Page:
At the current INET conference, there was a forum presented for new ideas for teaching economics. One person who spoke was Oscar Landerretche. (begins speaking at 10:40 in video) He is the director of the School of Economics at the University of Chile in Santiago, Chile. I want to talk about his idea of having a narrative when teaching economics, but first some background…
During his talk he showed a slide of 4 students who among others mobilized protests for a better education. These 4 students graduated and are all now in the Chilean Congress. So political progress was made. Yet progress is tough because the rich own the public school system and hold on to their self-interests.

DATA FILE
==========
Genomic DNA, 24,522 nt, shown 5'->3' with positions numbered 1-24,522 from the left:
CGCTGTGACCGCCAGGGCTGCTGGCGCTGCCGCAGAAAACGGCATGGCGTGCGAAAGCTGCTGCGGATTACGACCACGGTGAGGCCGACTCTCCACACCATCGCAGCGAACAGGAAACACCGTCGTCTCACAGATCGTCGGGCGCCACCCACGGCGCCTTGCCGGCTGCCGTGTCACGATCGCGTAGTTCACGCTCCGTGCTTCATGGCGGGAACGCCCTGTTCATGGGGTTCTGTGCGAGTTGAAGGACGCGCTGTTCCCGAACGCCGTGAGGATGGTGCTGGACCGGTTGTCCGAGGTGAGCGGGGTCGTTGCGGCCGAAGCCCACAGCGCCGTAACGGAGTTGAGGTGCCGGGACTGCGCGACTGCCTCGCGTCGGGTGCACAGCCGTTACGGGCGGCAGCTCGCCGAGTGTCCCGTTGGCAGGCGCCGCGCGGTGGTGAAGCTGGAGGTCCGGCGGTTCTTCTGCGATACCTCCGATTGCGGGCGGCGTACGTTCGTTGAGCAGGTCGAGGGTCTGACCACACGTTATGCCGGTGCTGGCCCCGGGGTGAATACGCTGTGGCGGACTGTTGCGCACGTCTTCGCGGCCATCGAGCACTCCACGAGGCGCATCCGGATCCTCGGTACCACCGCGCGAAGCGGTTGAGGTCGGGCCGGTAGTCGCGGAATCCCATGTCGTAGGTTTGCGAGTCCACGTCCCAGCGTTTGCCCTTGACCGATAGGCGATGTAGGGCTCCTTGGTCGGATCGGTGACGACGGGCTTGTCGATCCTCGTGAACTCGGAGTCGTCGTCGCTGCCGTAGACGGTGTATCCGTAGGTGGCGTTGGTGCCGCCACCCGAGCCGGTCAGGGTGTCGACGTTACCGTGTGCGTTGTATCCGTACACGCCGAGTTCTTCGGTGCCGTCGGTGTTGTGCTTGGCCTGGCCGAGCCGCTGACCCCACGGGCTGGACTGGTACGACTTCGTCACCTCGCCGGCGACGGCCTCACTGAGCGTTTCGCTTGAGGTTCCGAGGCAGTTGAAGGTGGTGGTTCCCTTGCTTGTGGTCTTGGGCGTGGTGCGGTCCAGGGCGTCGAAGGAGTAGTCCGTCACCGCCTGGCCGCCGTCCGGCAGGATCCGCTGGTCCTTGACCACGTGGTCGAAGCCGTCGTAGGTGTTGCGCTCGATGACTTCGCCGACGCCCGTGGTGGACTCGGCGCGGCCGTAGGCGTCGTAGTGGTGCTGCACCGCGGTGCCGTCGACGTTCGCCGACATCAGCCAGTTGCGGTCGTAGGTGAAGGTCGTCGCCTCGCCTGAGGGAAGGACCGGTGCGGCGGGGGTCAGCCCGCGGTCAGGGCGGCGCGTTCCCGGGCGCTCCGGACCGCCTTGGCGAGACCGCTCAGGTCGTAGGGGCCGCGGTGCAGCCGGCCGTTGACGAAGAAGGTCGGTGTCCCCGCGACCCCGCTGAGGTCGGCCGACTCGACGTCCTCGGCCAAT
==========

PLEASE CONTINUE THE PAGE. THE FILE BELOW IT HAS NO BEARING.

I taught in Chile for 5 years at 2 universities, grade schools and high schools. I saw a lot of the Chilean educational system. While I was teaching at the Universidad de Concepcion, there were many many protests over the years. All the professors would have to leave the campus before the scheduled time of the protests as clashes of violence were common. In my classes, I would have the students explain the reasons for the protests and the demands being made. Mr. Landerretche talks about his experience of those protests, which can be tense.
Mr. Landerretche then focuses on how students were dissatisfied with the curriculum of economics. The students wanted more classes in ethics, social responsibility, sociology and psychology. The students were very dissatisfied with the way income distribution was being presented. Basically the students will not accept economic models that justify inequality.